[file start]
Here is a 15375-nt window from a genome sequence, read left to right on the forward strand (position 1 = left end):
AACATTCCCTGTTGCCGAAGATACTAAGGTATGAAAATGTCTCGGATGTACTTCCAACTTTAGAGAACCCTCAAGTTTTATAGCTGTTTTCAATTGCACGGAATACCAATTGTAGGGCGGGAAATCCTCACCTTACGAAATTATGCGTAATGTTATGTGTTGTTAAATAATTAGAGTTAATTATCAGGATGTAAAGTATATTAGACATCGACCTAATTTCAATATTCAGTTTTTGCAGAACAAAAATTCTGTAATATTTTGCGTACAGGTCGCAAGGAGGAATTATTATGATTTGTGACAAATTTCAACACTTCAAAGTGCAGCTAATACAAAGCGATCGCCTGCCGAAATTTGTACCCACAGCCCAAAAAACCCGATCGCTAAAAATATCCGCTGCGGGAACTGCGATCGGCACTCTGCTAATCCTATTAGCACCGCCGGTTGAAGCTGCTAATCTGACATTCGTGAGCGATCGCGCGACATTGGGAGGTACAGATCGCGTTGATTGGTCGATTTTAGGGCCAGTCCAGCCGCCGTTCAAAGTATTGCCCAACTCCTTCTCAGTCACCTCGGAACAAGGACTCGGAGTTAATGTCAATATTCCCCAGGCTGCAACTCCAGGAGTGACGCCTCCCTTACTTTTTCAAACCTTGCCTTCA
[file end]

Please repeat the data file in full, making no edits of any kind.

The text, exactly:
Here is a 15375-nt window from a genome sequence, read left to right on the forward strand (position 1 = left end):
AACATTCCCTGTTGCCGAAGATACTAAGGTATGAAAATGTCTCGGATGTACTTCCAACTTTAGAGAACCCTCAAGTTTTATAGCTGTTTTCAATTGCACGGAATACCAATTGTAGGGCGGGAAATCCTCACCTTACGAAATTATGCGTAATGTTATGTGTTGTTAAATAATTAGAGTTAATTATCAGGATGTAAAGTATATTAGACATCGACCTAATTTCAATATTCAGTTTTTGCAGAACAAAAATTCTGTAATATTTTGCGTACAGGTCGCAAGGAGGAATTATTATGATTTGTGACAAATTTCAACACTTCAAAGTGCAGCTAATACAAAGCGATCGCCTGCCGAAATTTGTACCCACAGCCCAAAAAACCCGATCGCTAAAAATATCCGCTGCGGGAACTGCGATCGGCACTCTGCTAATCCTATTAGCACCGCCGGTTGAAGCTGCTAATCTGACATTCGTGAGCGATCGCGCGACATTGGGAGGTACAGATCGCGTTGATTGGTCGATTTTAGGGCCAGTCCAGCCGCCGTTCAAAGTATTGCCCAACTCCTTCTCAGTCACCTCGGAACAAGGACTCGGAGTTAATGTCAATATTCCCCAGGCTGCAACTCCAGGAGTGACGCCTCCCTTACTTTTTCAAACCTTGCCTTCA